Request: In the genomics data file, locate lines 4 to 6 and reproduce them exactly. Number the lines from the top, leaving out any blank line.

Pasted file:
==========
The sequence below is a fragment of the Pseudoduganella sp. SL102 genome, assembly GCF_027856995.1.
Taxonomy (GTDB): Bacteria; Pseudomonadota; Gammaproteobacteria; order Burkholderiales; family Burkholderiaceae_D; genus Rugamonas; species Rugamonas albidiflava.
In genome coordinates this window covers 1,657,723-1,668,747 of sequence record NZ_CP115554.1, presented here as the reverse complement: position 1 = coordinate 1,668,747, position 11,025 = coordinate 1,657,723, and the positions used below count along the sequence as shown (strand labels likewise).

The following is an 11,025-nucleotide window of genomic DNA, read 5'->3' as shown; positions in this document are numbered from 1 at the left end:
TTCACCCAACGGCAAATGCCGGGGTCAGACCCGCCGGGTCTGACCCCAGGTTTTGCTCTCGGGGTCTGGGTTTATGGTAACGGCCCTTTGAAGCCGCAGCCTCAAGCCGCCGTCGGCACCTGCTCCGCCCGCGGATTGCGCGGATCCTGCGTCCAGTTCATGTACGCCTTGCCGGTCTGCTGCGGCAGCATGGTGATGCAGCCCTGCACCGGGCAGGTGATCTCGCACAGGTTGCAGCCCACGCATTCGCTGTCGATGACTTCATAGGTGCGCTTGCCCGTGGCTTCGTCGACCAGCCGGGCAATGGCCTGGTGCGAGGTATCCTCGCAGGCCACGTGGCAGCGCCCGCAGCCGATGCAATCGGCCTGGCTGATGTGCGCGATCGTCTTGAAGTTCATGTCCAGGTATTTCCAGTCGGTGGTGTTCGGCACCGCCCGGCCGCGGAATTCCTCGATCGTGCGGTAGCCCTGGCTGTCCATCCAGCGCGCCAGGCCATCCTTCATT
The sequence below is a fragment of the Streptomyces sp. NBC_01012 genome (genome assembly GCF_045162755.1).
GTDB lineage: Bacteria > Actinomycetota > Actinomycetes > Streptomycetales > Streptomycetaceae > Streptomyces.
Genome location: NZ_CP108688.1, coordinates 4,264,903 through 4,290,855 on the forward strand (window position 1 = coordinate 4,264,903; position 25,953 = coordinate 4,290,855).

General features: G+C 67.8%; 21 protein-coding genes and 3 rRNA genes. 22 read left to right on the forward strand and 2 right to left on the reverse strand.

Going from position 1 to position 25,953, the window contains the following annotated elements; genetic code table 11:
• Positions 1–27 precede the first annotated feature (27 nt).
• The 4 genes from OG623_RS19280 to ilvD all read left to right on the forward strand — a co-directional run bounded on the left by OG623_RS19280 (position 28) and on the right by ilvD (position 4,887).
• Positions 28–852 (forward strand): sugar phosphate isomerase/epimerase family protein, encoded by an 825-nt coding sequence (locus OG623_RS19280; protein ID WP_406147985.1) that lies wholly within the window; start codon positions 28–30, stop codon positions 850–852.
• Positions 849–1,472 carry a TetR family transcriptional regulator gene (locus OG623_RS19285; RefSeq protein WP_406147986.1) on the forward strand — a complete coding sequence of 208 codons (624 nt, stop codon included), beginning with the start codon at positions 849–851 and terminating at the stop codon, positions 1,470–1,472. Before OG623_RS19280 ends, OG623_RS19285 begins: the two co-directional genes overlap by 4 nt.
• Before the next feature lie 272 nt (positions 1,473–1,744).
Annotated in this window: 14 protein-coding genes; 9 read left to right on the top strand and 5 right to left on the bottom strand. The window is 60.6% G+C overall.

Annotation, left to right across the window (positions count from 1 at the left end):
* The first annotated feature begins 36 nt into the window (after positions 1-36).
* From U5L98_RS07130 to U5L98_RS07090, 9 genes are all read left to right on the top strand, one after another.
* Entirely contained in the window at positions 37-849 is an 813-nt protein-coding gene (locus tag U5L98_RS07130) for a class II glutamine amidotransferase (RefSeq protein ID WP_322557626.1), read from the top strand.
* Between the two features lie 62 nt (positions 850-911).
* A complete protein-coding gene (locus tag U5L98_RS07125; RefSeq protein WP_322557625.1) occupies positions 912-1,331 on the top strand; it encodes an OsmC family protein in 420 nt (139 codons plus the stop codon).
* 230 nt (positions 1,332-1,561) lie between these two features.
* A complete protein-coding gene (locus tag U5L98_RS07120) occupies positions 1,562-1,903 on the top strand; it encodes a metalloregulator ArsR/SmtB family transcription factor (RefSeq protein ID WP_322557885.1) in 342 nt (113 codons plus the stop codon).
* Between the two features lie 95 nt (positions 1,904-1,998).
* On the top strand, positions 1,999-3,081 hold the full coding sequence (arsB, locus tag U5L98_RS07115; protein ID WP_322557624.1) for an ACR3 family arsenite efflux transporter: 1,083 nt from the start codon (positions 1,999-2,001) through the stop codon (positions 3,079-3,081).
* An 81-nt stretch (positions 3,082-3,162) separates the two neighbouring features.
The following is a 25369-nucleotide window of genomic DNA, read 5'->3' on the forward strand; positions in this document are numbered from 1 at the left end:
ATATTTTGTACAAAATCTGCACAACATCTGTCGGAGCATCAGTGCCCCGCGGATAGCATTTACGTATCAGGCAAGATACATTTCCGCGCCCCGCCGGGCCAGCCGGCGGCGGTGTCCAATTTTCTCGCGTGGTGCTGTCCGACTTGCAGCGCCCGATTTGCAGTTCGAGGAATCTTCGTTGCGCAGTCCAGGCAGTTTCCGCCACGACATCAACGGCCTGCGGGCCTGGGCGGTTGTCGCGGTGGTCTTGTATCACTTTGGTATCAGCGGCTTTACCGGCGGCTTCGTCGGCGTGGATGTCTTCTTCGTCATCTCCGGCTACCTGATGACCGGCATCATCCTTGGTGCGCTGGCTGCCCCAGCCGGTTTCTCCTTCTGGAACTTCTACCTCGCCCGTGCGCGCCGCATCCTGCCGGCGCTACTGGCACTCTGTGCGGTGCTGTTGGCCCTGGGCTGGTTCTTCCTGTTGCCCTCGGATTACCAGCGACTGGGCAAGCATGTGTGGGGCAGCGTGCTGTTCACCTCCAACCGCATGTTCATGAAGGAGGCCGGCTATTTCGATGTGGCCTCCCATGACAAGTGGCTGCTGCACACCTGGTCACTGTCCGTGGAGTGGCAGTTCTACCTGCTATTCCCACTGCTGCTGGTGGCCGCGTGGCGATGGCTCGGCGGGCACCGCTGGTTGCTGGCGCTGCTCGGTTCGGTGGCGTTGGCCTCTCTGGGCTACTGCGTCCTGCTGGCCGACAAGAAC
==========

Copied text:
The following is an 11,025-nucleotide window of genomic DNA, read 5'->3' as shown; positions in this document are numbered from 1 at the left end:
TTCACCCAACGGCAAATGCCGGGGTCAGACCCGCCGGGTCTGACCCCAGGTTTTGCTCTCGGGGTCTGGGTTTATGGTAACGGCCCTTTGAAGCCGCAGCCTCAAGCCGCCGTCGGCACCTGCTCCGCCCGCGGATTGCGCGGATCCTGCGTCCAGTTCATGTACGCCTTGCCGGTCTGCTGCGGCAGCATGGTGATGCAGCCCTGCACCGGGCAGGTGATCTCGCACAGGTTGCAGCCCACGCATTCGCTGTCGATGACTTCATAGGTGCGCTTGCCCGTGGCTTCGTCGACCAGCCGGGCAATGGCCTGGTGCGAGGTATCCTCGCAGGCCACGTGGCAGCGCCCGCAGCCGATGCAATCGGCCTGGCTGATGTGCGCGATCGTCTTGAAGTTCATGTCCAGGTATTTCCAGTCGGTGGTGTTCGGCACCGCCCGGCCGCGGAATTCCTCGATCGTGCGGTAGCCCTGGCTGTCCATCCAGCGCGCCAGGCCATCCTTCATT
The sequence below is a fragment of the Streptomyces sp. NBC_01012 genome (genome assembly GCF_045162755.1).